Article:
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PAJ: A Journal of Performance and Art 24.3 (2002) 82-86

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Ebay is the Way
"Ask Mark Kostabi"

Jennifer Dalton

Mark Kostabi, "Ask Mark Kostabi,"

If you read the popular lifestyle magazines you could be forgiven for thinking that "struggling artist" has become an oxymoron. However, even in these apparent times of plenty, the majority of working artists has yet to catch the gravy train. Mark Kostabi, an artist famous for his skills in self-promotion, is trying to change all that. In March of 2000 Kostabi launched an advice column for artists, "Ask Mark Kostabi," on the art website The column was begun with the expressed intent of frankly addressing artists' career concerns, but it quickly blossomed into a forum for insult-exchanging, name-dropping, pop-philosophizing, and butt-kissing. It's the closest thing the art world has to the Jerry Springer Show.

Kostabi rose to fame in New York in the 1980s alongside other neo-pop artists like Jeff Koons, Keith Haring, and Kenny Scharf. As he will be the first to boast, his work is in the collections of the Metropolitan Museum of Art, MoMA, and the Guggenheim. Though in the past he has been represented by the reputable dealer Ronald Feldman, he now does brisk business through commercial consignment galleries and on eBay. As for his paintings, they are executed almost entirely by assistants and populated by smoothly shaded, featureless figures. Sometimes they're meant to be iconic or symbolic, like the works of Keith Haring; other times they're tongue-in-cheek takes on Old Master Paintings—but always they're painted with chiaroscuro shading, bright, garish colors, and an airbrushed look.

Along with Koons, Haring, and Scharf, Kostabi was a player in the exploding art scene in New York's East Village in the 1980s, which also famously spawned Jean-Michel Basquiat. That small, once-marginal neighborhood saw the opening of 176 galleries throughout the decade, several of which eventually made the transition to SoHo (and later Chelsea) and are today among the most influential galleries in New York. The East Village aesthetic, a neo-expressionism influenced by punk rock, graffiti, and the poverty of many of its practitioners, quickly lost its allure in the late 1980s and early 90s, giving way to activist and neo-conceptual art based [End Page 82] more on ideas than emotions. Kostabi was part of that earlier movement, showing at the Semaphore Gallery and Ronald Feldman in the 80s, but in recent years seems to have lost his footing in the New York scene and spends half his time in Italy. Many artists who emerged during the 80s made a successful transition to SoHo galleries. Haring was among the first to make the SoHo jump and was widely criticized for selling out, but as the East Village galleries either closed their doors or moved to SoHo in the late 80s many other artists, such as Koons, Ashley Bickerton, and Sherrie Levine, followed suit. Today many former East Village artists have achieved both critical and commercial success—probably in part because their work didn't rely on the novelty of the East Village scene as much as Kostabi's did, and more importantly because their work has continued to progress through the years. By contrast, Kostabi's work hasn't perceptibly evolved in the last fifteen years, and it is now widely and openly dismissed by other artists. Around New York, what reputation he has hinges on his assistant-filled Manhattan art-sweatshop "Kostabi World," and now, thanks to his column, an ego worthy of Picasso.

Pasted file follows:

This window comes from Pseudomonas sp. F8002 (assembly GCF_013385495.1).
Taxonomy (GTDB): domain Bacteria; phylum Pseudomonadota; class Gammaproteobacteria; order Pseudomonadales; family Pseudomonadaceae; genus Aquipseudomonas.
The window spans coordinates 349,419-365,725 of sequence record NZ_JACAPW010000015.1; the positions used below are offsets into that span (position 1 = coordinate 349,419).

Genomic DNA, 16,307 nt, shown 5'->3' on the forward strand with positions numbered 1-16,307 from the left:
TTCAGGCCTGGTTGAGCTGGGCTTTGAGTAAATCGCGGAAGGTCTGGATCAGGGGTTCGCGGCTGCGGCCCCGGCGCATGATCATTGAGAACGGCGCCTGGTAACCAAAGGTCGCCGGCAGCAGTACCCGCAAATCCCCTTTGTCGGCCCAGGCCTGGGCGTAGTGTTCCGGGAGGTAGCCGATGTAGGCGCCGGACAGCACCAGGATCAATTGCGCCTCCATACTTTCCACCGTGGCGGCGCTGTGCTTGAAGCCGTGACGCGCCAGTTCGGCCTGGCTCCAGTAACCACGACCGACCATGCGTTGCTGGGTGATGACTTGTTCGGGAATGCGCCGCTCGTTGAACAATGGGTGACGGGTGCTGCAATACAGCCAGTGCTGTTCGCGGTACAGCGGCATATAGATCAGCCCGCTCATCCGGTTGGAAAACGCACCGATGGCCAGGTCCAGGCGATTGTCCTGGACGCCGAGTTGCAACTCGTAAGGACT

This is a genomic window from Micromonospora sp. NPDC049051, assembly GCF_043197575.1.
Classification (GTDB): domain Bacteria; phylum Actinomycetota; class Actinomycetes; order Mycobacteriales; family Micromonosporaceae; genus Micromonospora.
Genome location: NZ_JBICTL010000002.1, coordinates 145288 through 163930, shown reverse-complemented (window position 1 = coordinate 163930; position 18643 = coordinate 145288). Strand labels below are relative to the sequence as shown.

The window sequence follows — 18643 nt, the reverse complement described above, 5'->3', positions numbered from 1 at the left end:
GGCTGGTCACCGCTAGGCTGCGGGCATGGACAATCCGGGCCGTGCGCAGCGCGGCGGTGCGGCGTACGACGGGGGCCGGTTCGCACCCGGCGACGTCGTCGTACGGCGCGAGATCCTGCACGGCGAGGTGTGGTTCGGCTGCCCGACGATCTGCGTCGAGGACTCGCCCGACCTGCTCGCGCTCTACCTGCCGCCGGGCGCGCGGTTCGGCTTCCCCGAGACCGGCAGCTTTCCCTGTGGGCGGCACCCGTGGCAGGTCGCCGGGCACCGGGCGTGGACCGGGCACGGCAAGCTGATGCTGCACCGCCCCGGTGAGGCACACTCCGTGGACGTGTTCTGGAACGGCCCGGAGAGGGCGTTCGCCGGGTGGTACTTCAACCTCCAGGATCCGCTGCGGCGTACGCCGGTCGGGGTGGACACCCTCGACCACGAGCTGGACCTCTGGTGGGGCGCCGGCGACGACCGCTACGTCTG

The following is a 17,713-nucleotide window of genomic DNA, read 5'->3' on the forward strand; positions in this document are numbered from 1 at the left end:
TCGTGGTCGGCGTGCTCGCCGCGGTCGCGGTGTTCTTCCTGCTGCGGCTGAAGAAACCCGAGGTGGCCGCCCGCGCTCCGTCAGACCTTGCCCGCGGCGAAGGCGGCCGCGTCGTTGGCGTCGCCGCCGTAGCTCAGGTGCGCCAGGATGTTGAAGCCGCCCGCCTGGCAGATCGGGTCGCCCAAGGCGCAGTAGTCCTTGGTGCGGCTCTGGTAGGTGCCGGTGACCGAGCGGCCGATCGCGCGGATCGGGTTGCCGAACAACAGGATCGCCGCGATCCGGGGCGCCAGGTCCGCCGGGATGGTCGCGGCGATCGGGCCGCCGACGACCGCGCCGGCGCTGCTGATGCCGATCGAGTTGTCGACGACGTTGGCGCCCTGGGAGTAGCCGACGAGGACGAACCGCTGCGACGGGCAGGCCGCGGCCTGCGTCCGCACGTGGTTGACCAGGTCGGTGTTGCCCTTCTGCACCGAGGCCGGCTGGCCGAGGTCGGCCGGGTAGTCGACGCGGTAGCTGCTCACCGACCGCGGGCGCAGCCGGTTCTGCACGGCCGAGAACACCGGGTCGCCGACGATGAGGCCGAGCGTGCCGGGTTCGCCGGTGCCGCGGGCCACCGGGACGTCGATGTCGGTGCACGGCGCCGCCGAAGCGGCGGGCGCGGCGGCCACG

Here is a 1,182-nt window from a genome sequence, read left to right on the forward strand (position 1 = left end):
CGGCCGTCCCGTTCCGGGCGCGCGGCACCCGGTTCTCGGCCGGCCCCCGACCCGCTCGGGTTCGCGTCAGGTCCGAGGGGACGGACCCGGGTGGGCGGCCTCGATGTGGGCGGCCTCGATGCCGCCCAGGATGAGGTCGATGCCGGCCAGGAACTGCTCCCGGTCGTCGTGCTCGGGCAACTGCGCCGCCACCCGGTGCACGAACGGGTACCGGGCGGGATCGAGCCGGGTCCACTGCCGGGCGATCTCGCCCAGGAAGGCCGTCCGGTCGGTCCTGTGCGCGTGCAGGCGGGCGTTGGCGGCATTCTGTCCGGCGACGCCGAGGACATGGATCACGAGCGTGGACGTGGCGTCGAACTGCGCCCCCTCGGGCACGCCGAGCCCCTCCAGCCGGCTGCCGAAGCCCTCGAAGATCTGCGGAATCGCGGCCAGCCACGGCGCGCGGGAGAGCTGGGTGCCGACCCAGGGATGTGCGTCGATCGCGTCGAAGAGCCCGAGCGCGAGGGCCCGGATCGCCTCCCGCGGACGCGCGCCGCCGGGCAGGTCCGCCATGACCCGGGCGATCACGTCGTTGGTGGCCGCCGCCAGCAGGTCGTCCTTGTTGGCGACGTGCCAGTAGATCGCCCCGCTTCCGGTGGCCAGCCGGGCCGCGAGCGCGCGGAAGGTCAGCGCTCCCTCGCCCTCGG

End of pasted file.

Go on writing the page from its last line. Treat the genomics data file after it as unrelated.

Though Kostabi embraces the Net wholeheartedly, most old-media artists have been slow to do so. For the most part, painters and sculptors are distrustful of the screen's ability to accurately convey their works' unique characteristics, such as color, texture, and physical form. (Though they have many of these same complaints about print, the quality of print reproduction is much higher and they have learned to live with print out of necessity.) Thus...


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